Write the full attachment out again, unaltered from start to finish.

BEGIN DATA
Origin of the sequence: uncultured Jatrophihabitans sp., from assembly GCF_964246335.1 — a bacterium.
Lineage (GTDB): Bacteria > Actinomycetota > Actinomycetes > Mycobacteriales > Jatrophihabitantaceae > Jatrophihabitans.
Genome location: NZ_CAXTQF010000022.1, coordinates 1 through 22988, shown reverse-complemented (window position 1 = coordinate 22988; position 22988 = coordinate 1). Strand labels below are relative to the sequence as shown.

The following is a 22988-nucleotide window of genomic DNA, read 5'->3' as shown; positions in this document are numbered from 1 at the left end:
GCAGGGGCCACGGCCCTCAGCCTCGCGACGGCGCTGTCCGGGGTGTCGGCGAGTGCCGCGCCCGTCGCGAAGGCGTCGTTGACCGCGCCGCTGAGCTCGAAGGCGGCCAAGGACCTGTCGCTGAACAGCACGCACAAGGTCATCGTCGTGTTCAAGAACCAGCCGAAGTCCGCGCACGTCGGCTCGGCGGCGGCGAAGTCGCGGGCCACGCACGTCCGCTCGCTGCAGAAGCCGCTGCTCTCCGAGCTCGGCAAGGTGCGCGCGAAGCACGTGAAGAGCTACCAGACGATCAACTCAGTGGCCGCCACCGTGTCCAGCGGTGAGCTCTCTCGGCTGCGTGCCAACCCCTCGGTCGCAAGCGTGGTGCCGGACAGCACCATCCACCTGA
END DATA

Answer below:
Origin of the sequence: uncultured Jatrophihabitans sp., from assembly GCF_964246335.1 — a bacterium.
Lineage (GTDB): Bacteria > Actinomycetota > Actinomycetes > Mycobacteriales > Jatrophihabitantaceae > Jatrophihabitans.
Genome location: NZ_CAXTQF010000022.1, coordinates 1 through 22988, shown reverse-complemented (window position 1 = coordinate 22988; position 22988 = coordinate 1). Strand labels below are relative to the sequence as shown.

The following is a 22988-nucleotide window of genomic DNA, read 5'->3' as shown; positions in this document are numbered from 1 at the left end:
GCAGGGGCCACGGCCCTCAGCCTCGCGACGGCGCTGTCCGGGGTGTCGGCGAGTGCCGCGCCCGTCGCGAAGGCGTCGTTGACCGCGCCGCTGAGCTCGAAGGCGGCCAAGGACCTGTCGCTGAACAGCACGCACAAGGTCATCGTCGTGTTCAAGAACCAGCCGAAGTCCGCGCACGTCGGCTCGGCGGCGGCGAAGTCGCGGGCCACGCACGTCCGCTCGCTGCAGAAGCCGCTGCTCTCCGAGCTCGGCAAGGTGCGCGCGAAGCACGTGAAGAGCTACCAGACGATCAACTCAGTGGCCGCCACCGTGTCCAGCGGTGAGCTCTCTCGGCTGCGTGCCAACCCCTCGGTCGCAAGCGTGGTGCCGGACAGCACCATCCACCTGA